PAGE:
Earthen Vessels; Why Our Bodies Matter to Our Faith, by Mathew Lee Anderson
Matt Anderson has done an excellent job of introducing a less thought about aspect of anthropology, the human body. Although this is only a 231 page work, his notes on each chapter has been a fertile ground for me to add to my reading list. This subject is rich and full in its applications for the Christian and the Church. I will predict that this work will not be his last on this subject and that this little book may just cause some paradigm shifts. I know it has challenged me on many levels. If you are a Christian leader you need to read this book.
- Earthen Vessels
- Evangelical Inattention an the Secular Body
- What is the Body
- The Body Toward Others
- The Body as Shaped by the World
- Tattoos and the Meaning of Our Bodies
- The Body and It's Pleasure
- Homosexuality an the Christian Body
- The Mortal Body
- Spiritual Disciplines: The Body Shaped by Grace and Gratitude
- The Body and the Church
Quotes that I particularly liked:
pg 31 This is the paradox of the body: The body is a temple, but the temple is in ruins. The incarnation of Jesus affirms the body's original goodness. The death of Jesus reminds us of the need for redemption. And the resurrection of Jesus gives us hope for it's restoration.
pg 66 In other words, when our original parents sinned, they did not simply destroy our relationship with God, with each other, and with the creation around us. They also destroyed our integrity as human persons so that our internal and external no longer work in harmony.
pg 69 An embodied theology is a theology that acknowledges the radical uniqueness of Christmas, the cross, and Easter. Only there did the on who transcends creation enter it, die for us, and rise again. But in taking the form of a human, Jesus opened the possibility of redemption for everyone and established the pattern for human flourishing. He is not only the revelation of God to us, but the revelation of man to us.
pg 74 Tyler Wigg Stevenson sums up consumerism: "We buy to be; we are what we buy; we are what we consume." (see also Brand Jesus: Christianity in a Consumerist Age by Tyler Wigg Stevenson)
pg 80 For our creation care to be authentically creation care, we must respect the biblical order of keeping humanity at the center. Because of the incarnation, our ecology flows from our theological anthropology--and not the other way around.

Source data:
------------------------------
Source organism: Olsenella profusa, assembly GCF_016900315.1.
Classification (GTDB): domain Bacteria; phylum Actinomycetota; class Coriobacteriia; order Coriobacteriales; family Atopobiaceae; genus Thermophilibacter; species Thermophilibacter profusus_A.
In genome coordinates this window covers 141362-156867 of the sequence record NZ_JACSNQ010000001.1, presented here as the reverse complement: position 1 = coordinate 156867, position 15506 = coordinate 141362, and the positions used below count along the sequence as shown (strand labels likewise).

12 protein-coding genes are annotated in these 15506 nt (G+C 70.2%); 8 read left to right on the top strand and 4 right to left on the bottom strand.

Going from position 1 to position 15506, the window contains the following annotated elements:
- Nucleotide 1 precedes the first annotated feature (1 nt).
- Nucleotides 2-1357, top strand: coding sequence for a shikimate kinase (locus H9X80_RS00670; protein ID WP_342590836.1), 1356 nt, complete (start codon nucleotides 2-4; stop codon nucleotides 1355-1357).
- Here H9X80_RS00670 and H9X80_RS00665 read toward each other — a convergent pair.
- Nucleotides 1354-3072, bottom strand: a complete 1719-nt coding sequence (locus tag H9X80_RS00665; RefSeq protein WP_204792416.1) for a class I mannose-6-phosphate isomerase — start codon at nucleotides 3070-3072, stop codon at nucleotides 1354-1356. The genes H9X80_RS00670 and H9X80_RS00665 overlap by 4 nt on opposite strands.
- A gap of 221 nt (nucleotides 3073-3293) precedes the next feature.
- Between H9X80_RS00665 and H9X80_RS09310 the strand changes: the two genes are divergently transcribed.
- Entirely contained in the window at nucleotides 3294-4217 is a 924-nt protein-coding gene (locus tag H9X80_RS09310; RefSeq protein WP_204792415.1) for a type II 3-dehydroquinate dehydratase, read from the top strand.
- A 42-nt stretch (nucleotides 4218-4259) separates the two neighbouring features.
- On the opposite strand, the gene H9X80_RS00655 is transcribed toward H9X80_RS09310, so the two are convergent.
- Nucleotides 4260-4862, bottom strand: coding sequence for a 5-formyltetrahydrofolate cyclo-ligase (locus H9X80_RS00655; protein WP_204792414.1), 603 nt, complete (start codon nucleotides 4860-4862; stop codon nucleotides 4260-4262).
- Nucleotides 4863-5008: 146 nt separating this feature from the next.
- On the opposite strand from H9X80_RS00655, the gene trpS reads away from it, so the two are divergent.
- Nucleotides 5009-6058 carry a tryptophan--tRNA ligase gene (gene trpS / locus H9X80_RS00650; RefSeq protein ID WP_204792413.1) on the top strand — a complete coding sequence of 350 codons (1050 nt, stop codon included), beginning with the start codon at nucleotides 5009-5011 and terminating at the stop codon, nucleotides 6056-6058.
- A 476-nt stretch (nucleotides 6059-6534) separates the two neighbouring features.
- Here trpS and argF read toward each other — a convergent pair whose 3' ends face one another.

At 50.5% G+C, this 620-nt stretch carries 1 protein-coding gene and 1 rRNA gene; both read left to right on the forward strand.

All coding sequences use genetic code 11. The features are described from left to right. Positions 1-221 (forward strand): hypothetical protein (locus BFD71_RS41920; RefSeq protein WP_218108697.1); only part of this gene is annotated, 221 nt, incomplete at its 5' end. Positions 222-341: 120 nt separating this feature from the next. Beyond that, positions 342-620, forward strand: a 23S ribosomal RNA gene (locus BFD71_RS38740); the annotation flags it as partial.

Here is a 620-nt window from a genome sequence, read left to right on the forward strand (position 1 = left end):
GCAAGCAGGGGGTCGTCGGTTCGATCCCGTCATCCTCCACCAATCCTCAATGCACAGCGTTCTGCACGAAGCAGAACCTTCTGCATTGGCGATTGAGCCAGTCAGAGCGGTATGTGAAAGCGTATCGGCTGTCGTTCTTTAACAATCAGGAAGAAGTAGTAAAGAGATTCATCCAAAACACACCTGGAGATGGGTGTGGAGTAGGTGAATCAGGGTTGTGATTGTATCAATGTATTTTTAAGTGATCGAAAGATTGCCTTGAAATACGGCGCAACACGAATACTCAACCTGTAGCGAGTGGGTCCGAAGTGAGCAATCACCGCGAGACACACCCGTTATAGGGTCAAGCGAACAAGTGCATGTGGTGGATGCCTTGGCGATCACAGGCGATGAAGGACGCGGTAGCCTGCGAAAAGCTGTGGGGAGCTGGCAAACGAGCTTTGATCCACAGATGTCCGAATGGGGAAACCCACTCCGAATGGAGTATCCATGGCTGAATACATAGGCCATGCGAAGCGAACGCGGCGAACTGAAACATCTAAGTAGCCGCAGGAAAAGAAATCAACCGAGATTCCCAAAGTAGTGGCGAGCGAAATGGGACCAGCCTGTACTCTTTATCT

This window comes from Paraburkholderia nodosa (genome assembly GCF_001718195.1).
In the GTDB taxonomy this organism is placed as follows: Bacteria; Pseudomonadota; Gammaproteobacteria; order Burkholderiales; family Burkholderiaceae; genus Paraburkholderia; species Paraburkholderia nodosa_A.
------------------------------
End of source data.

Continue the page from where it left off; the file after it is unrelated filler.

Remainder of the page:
pg 82 The body is the seat of our personal presence, which means it has an inherent dignity from the moment of conception by virtue of being a human body.
pg 131 The new testament's basic contention is that our human flourishing is not found in marriages or the natural families that they inaugurate, but in bearing each others burdens in love within the church. (Matt 10:34-39 & ch 19) The only alternative is to minimize the humanity of Jesus by treating his celibacy as an aberration rather than a possibility for our lives.
pg 149 The basic irrelevance to the biological dimension to the question of our formation should also be noted. In fact, the push to find a "gay gene" represents the moral schizophrenia of the scientific establishment. On the one hand, the slim evidence for a genetic basis for same-sex attraction is put forward as evidence that it is normal. On the other hand, the slim evidence for a genetic basis for alcoholism is put forward to find therapy to change it.
pg 192 The body is a social reality, Which means there is no such thing as a spiritual discipline that does not transform our relationships. When we present our bodies to God we begin to discern the ways in which we have trained them to damage others.
pg 203 Many of our prayers --extemporaneous or otherwise-- are grounded in an anxiety that we are not being heard, which manifests itself through repeating the same thing over and over.
pg 227 I've dubbed the phenomenon "Anderson's Law": the volume of the worship band is inversely proportional to the volume and vitality of the congregational worship.
pg 227 The body of the Christian belongs in the body of Christ. The reality of the hiddenness of our life in Christ is a social reality, for it knits our lives together with those who have been called out of the darkness into the kingdom of Christ's glorious light. The invisible working of the Spirit in us takes a visible form in the life of the Church.